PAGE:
HEALTH

Tipperary stroke survivor attends European stroke conference in Paris

MARTIN QUINN AN IRISH DELEGATE AT MAJOR HEALTH CONFERENCE

Tipperary stroke survivor attends European stroke conference in Paris

Martin Quinn with Noelene Hughes (Area Services Manager for Northern Ireland Chest Heart & Stroke), Helena O'Donnell (Head of Advocacy with the Irish Heart Foundation)

Tipperary stroke survivor, Martin Quinn, was one of two delegates from the Republic of Ireland to attend the SAFE Regional Conference which was held in Paris. 

SAFE (The Stroke Alliance for Europe) is a non-profit-making organisation which was formed in 2004. It is the voice of stroke patients in Europe, representing a range of patient groups from more than 30 European countries.

SAFE’s goal is to decrease the number of strokes in Europe by advocating for better prevention, access to adequate treatment, post-stroke care and rehabilitation.

Martin Quinn and Helena O'Donnell (Head of Advocacy with the IHF) were the delegates from the Irish Heart Foundation to the conference, which focussed on the Stroke Action Plan for Europe implementation and on ongoing stroke support organisation activity across Europe.

MrQuinn says that it was a valuable opportunity to give input into the discussion points of the agenda.

"As stroke survivors it is very important to to be front and centre of any developments that will help prevent stroke-related deaths and disability and therefore I was delighted to be asked to attend the conference as a delegate of the Irish Heart Foundation and to give my input into the varied agenda points". 

The conference heard about the implementation of the Stroke Action Plan for Europe, which focuses particularly on work that can be done in each country with stakeholder engagement and partnership in advocacy and also about an event which was held under the patronage of the Romanian Presidency of the Council of the European Union (EU), on the role of policy in tackling stroke which took place in Brussels in March.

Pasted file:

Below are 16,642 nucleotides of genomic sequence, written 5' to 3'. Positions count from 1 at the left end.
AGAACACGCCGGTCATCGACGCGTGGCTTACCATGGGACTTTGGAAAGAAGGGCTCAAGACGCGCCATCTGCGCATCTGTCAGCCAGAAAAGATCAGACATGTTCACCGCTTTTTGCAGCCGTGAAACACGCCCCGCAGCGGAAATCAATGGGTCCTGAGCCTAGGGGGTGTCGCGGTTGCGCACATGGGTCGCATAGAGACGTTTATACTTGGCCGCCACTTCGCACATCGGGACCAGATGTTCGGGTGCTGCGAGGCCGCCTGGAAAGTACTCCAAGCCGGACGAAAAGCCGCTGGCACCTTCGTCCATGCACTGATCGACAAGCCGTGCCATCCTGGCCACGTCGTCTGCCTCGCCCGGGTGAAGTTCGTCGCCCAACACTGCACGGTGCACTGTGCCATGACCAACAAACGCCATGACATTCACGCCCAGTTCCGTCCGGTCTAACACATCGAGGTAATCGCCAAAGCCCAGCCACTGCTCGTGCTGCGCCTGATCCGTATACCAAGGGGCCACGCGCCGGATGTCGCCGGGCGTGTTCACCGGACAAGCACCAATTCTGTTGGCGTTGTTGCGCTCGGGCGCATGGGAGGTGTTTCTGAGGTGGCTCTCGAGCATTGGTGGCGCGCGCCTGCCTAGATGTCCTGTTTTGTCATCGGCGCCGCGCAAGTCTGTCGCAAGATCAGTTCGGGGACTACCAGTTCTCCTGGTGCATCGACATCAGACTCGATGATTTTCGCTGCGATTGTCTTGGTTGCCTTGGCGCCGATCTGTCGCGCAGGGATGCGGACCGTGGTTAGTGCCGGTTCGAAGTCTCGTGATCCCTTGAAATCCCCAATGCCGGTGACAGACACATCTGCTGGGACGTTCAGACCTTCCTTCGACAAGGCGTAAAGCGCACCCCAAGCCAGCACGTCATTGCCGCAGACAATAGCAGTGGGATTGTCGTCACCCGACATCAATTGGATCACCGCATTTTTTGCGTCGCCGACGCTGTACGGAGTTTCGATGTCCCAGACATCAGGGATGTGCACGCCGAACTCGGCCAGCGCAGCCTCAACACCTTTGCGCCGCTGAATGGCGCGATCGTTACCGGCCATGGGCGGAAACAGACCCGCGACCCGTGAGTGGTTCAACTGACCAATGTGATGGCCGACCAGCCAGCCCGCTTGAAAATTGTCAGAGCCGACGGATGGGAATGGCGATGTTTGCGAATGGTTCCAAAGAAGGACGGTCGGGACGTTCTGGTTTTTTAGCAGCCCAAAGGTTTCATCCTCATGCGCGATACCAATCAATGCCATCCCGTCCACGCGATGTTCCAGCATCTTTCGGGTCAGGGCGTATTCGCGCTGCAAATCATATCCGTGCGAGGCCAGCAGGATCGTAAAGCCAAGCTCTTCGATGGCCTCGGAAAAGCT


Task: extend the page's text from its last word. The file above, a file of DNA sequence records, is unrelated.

Mr Quinn says that the event in Brussels represented an important opportunity to bring together European, national and local policy stakeholders to foster discussions on the need for policy action in the area of stroke.

"Joining forces with EU policy-makers to address the burden of stroke that stroke survivors, their families and the overall society are currently facing is essential. It was important therefore to hear of patient representatives and clinical experts calling on the EU Institutions to recognise the burden of stroke as its own incredibly important entity, rather than diluting it in the wider classification of cardiovascular diseases and on the request to the EU to facilitate discussions between its Member States on the implementation of the Stroke Action Plan for Europe".

The Stroke Action Plan for Europe 2018-2030, proposes an approach to stroke management, from primary prevention to acute care, rehabilitation and life after stroke. It sets out minimum targets to be reached in every European country by 2030, to equalise quality of care across Europe.

He says that the conference in Paris gave him an insight into the disparities that exist between and within European countries across the stroke care pathway - from primary prevention to life after stroke. Between 2015 and 2035, the absolute number of strokes is expected to rise by 34% in Europe and the Stroke Action Plan for Europe 2018-2030, launched by SAFE, provides European countries with the tools to reverse this trend.

"The burden of stroke falls upon us all, but especially on the millions of stroke survivors and their loved ones, living with its consequences every day. Across Europe we need to see a step change so that everyone can get a personalised assessment of their risk of having a stroke and any treatment they may need. It is important therefore that we all work together to pursue the targets set out in the Stroke Action Plan for Europe to reduce and minimise the impacts of that burden".

Mr Quinn says that he very much supports the call from the Irish Heart Foundation for a programme called Early Supported Discharge (ESD). This programme means moving people out of hospital beds and getting them home earlier. They get their therapy for the first 6-8 weeks at home, and it’s been proved in many countries around Europe that this improves outcomes and actually reduces overall costs for the health service as well. This programme was outlined at the Conference in Paris by Helena O'Donnell, Head of Advocacy with the Irish Heart Foundation.

The Conference also heard about plans for European Stroke Awareness Day on May 14, and SAFE’s main campaigning theme in 2019 of ‘Life After Stroke’ which will culminate for World Stroke Day, October 29th, when SAFE will present the Economic Burden of Stroke in Europe Report.